My Mistress’ Eyes

694 Words3 Pages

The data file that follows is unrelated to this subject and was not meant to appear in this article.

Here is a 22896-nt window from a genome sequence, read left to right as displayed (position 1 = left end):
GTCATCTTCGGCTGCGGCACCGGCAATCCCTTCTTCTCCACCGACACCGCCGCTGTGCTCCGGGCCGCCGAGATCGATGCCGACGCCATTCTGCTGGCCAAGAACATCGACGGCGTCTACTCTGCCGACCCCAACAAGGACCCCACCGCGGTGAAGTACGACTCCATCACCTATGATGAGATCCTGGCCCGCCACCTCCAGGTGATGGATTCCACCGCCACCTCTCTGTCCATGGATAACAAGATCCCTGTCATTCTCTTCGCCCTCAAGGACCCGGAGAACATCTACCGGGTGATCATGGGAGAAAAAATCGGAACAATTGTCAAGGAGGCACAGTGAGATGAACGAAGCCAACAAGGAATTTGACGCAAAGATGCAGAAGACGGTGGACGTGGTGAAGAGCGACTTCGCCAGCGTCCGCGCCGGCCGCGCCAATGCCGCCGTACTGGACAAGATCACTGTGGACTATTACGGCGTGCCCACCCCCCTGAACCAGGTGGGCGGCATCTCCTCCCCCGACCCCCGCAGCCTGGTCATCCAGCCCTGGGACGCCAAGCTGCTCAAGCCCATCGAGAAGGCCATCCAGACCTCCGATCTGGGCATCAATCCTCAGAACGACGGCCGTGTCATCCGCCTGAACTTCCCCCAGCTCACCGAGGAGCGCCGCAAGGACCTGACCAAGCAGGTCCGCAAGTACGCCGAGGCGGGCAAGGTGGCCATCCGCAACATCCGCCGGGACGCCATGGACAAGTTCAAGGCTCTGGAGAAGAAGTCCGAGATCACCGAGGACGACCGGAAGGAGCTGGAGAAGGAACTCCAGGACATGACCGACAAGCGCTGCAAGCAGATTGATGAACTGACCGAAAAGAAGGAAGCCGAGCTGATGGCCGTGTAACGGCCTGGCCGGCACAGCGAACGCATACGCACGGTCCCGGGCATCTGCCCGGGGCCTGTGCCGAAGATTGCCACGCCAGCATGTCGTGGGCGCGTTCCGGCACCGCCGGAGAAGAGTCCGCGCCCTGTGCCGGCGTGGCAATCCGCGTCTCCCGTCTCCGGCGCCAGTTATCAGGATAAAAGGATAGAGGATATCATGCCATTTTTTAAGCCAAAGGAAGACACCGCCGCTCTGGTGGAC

One can see the beauty in a women’s eyes, but not like they can in Shakespeare’s mistress. “My mistress’ eyes are nothing like the sun” is a man explaining his lovers looks compared to other items. At first it is hateful things, but towards the end he writes about how much he loves her. Shakespeare’s sonnets show quatrains/couplet, words being stressed, and rhyming patterns. “My mistress’ eyes are nothing like the sun” is an easy sonnet compared to other love poems. The quatrains/couplet is the conflict and answer in the sonnet, of which there are three quatrain in this sonnet and one couplet. Shakespeare uses four comparisons, one for each line. Shakespeare states, “My mistress’ eyes are nothing like the sun” (1) which makes the first line mean he compares eyes like the sun. Shakespeare then says, “Coral is far more red than her lips’ red” (2) her lips are like coral. Shakespeare compares, “If snow be white, why then her breast are dun; If hairs be wires, black wires grow on her head” (3) meaning snow white breast, and hair like gold. In the second and third quatrain Shakespeare uses images, two each, still with comparison. In the fifth line one reads, “I have seen roses damasked red and white, But no such roses see I in her cheeks” (5) meaning the mistress has cheeks like roses. The sixth line says, “And in some perfumes is there more delight Than in the breath that from my mistress reeks” (6) understanding her breath is like perfume. The mistress has to have a voice like music, “I love to hear her speak, yet well I know|that music hath a far more pleasing sound” (9-10). Shakespeare says she walks like a goddess, “I grant I never saw a goddess go” (11). Even though the sonnet seems negative, it gets to be positive in the end. Even though one cannot tell this sonnet stresses a word, it does. It stresses about the mistress and how awful she is, but in different
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